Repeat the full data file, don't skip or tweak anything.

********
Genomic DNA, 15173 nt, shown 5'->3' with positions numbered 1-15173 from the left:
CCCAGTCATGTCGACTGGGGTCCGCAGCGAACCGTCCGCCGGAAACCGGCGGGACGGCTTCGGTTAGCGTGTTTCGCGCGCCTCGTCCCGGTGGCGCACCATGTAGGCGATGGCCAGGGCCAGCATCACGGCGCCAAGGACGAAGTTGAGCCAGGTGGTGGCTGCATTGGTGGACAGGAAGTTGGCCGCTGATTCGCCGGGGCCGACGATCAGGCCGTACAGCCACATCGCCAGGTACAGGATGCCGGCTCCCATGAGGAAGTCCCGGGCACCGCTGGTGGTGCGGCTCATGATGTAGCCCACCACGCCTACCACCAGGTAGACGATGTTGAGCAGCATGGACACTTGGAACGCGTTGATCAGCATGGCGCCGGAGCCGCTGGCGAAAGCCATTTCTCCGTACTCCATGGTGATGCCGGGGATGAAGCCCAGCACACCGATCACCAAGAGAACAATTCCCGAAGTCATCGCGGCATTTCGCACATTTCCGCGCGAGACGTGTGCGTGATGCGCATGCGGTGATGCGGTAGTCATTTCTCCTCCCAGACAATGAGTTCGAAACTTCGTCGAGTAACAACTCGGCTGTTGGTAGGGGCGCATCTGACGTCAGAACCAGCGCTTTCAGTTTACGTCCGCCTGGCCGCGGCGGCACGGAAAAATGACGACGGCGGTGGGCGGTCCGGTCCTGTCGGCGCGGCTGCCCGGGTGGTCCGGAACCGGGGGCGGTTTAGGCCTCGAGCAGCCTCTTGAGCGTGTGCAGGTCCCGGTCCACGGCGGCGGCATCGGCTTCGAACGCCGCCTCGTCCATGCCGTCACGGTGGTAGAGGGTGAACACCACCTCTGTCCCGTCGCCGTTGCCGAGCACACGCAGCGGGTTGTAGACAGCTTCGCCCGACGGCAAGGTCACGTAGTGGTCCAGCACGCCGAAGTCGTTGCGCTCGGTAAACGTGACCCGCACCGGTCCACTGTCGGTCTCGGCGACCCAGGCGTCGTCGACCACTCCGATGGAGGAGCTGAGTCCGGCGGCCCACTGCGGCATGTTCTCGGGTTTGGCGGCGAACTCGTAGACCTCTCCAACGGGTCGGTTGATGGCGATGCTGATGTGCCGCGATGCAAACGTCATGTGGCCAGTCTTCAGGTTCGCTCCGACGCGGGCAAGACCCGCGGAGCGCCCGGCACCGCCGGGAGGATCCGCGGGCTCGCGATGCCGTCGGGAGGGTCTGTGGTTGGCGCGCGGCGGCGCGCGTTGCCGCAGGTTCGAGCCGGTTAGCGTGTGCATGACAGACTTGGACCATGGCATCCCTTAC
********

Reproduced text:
Genomic DNA, 15173 nt, shown 5'->3' with positions numbered 1-15173 from the left:
CCCAGTCATGTCGACTGGGGTCCGCAGCGAACCGTCCGCCGGAAACCGGCGGGACGGCTTCGGTTAGCGTGTTTCGCGCGCCTCGTCCCGGTGGCGCACCATGTAGGCGATGGCCAGGGCCAGCATCACGGCGCCAAGGACGAAGTTGAGCCAGGTGGTGGCTGCATTGGTGGACAGGAAGTTGGCCGCTGATTCGCCGGGGCCGACGATCAGGCCGTACAGCCACATCGCCAGGTACAGGATGCCGGCTCCCATGAGGAAGTCCCGGGCACCGCTGGTGGTGCGGCTCATGATGTAGCCCACCACGCCTACCACCAGGTAGACGATGTTGAGCAGCATGGACACTTGGAACGCGTTGATCAGCATGGCGCCGGAGCCGCTGGCGAAAGCCATTTCTCCGTACTCCATGGTGATGCCGGGGATGAAGCCCAGCACACCGATCACCAAGAGAACAATTCCCGAAGTCATCGCGGCATTTCGCACATTTCCGCGCGAGACGTGTGCGTGATGCGCATGCGGTGATGCGGTAGTCATTTCTCCTCCCAGACAATGAGTTCGAAACTTCGTCGAGTAACAACTCGGCTGTTGGTAGGGGCGCATCTGACGTCAGAACCAGCGCTTTCAGTTTACGTCCGCCTGGCCGCGGCGGCACGGAAAAATGACGACGGCGGTGGGCGGTCCGGTCCTGTCGGCGCGGCTGCCCGGGTGGTCCGGAACCGGGGGCGGTTTAGGCCTCGAGCAGCCTCTTGAGCGTGTGCAGGTCCCGGTCCACGGCGGCGGCATCGGCTTCGAACGCCGCCTCGTCCATGCCGTCACGGTGGTAGAGGGTGAACACCACCTCTGTCCCGTCGCCGTTGCCGAGCACACGCAGCGGGTTGTAGACAGCTTCGCCCGACGGCAAGGTCACGTAGTGGTCCAGCACGCCGAAGTCGTTGCGCTCGGTAAACGTGACCCGCACCGGTCCACTGTCGGTCTCGGCGACCCAGGCGTCGTCGACCACTCCGATGGAGGAGCTGAGTCCGGCGGCCCACTGCGGCATGTTCTCGGGTTTGGCGGCGAACTCGTAGACCTCTCCAACGGGTCGGTTGATGGCGATGCTGATGTGCCGCGATGCAAACGTCATGTGGCCAGTCTTCAGGTTCGCTCCGACGCGGGCAAGACCCGCGGAGCGCCCGGCACCGCCGGGAGGATCCGCGGGCTCGCGATGCCGTCGGGAGGGTCTGTGGTTGGCGCGCGGCGGCGCGCGTTGCCGCAGGTTCGAGCCGGTTAGCGTGTGCATGACAGACTTGGACCATGGCATCCCTTAC